Faces of Familiar Filmmakers at the Spokane International Film Festival | Culture & Leisure

Light, camera, action. The Spokane International Film Festival (SpIFF) brings filmmakers’ dreams to the screen February 4-5.

The in-person festival will be held at the Bing Crosby Theater in downtown Spokane, with six different showcases showcasing the works of local, national and foreign filmmakers.

“It’s like a cross between an art exhibit and a film screening and I think it creates something really new when you can be in a room with the people who made a film,” said Pete Porter. , director of the Contemporary Arts Alliance which manages SpIFF.

In addition to feature and short films, SpIFF will invite the public to ask questions of several animators and directors present during the showcases.

The “Best of Northwest” showcase, which will take place on February 4, includes the work of filmmakers from the Pacific Northwest.

One such filmmaker, Jennifer Wolfe, says her short, “You Will See Us,” is inspired by the story of the lead actress who was working for Lyft when she was terrorized by a male passenger.

“The film is about a carpool driver who picks up someone the night of a men’s uprising — an uprising for men’s rights — in Portland, Oregon and has to drive them to the middle of nowhere,” Wolfe said.

Wolfe says his film is a cross between the horror and thriller genres, drawing inspiration from the events of January 6, 2021.

Another filmmaker, Stimson Snead, has made “Tim Travers & the Time Traveling Paradox”, a short film which will also be featured in the showcase. The premise of the film revolves around a man who bends the laws of time using a time machine. Snead says he is very happy to screen the film in front of the community that helped make it happen.

“It’s one thing to see your film screened at a festival among strangers. It’s another thing to be able to project it with all the people who put in the time and effort. It’s very exciting,” Snead said.

Events on Saturday, February 5 include an animation showcase and “World Shorts I,” which highlights several foreign shorts. Saturday’s program also includes the screening of three feature films: “Re-Opening”, “Casablanca Beats” and “Vinyl Nation”.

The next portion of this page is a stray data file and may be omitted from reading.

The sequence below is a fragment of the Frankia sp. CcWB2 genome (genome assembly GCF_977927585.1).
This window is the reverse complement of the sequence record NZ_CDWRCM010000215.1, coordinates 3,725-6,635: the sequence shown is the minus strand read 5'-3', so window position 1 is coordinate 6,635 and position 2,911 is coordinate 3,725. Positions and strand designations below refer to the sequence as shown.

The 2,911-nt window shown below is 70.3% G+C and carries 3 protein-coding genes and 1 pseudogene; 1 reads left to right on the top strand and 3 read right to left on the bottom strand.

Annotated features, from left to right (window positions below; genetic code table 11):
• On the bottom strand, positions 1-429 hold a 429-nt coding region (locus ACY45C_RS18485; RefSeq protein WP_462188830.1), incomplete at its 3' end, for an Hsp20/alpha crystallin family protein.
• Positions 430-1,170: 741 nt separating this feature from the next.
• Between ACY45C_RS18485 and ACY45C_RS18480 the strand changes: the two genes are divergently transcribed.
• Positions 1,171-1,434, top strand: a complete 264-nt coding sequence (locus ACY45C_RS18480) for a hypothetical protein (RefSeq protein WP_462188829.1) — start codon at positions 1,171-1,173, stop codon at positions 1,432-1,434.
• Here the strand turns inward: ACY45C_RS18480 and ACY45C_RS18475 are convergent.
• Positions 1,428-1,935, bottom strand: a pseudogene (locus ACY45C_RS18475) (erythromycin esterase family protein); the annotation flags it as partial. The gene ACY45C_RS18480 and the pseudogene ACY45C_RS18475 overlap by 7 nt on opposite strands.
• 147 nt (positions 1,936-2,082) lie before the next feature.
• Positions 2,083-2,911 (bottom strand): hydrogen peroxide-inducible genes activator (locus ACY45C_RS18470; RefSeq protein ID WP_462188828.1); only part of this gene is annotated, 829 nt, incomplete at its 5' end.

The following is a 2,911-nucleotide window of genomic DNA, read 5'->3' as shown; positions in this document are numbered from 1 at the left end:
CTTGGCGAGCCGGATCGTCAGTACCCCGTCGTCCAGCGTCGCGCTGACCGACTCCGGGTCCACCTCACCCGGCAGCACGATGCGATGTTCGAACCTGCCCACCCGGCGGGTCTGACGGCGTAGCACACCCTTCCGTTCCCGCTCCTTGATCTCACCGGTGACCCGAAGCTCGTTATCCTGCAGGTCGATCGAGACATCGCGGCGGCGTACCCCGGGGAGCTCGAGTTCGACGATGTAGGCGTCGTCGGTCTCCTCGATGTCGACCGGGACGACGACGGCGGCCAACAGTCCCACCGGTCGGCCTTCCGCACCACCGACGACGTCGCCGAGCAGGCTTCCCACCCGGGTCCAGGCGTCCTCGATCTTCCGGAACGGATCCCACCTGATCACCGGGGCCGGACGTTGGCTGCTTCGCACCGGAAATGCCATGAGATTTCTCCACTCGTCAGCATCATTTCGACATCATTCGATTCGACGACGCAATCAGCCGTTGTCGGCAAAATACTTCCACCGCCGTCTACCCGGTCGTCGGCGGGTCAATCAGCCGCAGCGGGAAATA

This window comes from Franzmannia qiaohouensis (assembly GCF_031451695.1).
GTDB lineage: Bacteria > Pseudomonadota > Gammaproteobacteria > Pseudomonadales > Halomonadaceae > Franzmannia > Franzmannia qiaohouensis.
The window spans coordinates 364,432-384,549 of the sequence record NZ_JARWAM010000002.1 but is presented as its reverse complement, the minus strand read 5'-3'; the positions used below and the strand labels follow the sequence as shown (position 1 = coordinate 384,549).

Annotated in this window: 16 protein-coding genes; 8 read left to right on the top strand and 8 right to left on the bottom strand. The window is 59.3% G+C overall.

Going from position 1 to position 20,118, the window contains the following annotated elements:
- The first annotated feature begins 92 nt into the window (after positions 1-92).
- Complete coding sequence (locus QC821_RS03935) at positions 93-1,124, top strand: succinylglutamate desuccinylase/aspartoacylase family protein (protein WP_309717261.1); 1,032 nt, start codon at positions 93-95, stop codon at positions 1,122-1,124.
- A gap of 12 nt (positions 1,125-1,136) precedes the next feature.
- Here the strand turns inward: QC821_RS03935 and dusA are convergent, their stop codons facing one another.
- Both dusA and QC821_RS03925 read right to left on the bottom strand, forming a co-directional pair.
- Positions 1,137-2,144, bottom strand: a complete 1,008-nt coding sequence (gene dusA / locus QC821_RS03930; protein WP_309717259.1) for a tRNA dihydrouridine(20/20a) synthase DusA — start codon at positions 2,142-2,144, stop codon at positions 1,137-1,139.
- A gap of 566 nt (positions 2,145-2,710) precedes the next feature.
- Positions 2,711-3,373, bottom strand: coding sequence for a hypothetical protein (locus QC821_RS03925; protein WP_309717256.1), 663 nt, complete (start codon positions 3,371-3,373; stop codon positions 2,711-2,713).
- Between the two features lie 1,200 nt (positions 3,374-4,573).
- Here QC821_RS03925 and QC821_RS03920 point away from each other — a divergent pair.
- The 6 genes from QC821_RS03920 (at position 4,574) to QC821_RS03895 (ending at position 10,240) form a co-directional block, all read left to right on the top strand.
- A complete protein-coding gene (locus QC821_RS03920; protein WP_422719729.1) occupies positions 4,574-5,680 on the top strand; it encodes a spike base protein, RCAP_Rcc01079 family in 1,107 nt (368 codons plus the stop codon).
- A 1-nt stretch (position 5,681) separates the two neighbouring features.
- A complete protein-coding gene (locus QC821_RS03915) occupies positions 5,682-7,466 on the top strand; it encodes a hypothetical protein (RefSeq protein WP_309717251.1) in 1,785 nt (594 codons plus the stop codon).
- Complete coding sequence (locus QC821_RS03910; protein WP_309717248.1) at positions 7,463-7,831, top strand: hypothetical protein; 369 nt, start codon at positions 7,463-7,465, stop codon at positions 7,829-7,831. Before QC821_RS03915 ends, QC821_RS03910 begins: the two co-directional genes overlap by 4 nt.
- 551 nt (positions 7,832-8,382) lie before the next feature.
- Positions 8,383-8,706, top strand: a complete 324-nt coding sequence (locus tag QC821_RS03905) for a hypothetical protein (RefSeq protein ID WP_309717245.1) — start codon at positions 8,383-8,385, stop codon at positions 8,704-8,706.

SpIFF offers an exclusive opportunity to see films that one would not typically find in theaters. Festivals like this are often how filmmakers get their start in the industry.

“Some filmmakers around the world are going to come up with something new, and we’re going to be one of the first places you can see that,” Porter said.

Even more films will be presented as part of the SpIFF online festival. The online film selection, which offers more than 90 films, documentaries and short films, offers countless possibilities for viewers to take another look.

“Find out a different perspective if you’re up for it,” said Alena Schoonmaker, former director of SpIFF and current senior programmer for films made by women and LQBTQ+. Schoonmaker has dedicated his time to ensuring the program features a wide variety of short and feature films.

“Let’s say a teenager is watching LGBTQIA+ short films [films] and they’re like, ‘oh look, there’s a non-binary short, and it’s totally similar to my story,’” Schoonmaker said.

SpIFF presents several LGBTQ+ films including “Aimee Victoria” directed by Chrystee Pharris. The film, which can be viewed as part of the festival online, explores the relationship of two women of color amid the COVID-19 pandemic.

“Filmmakers are there to tell their stories, but they want to tell them [the viewers]”, Porter said. “You finish what they do when you come to them to be part of it.”

Kaelyn New is a writer.

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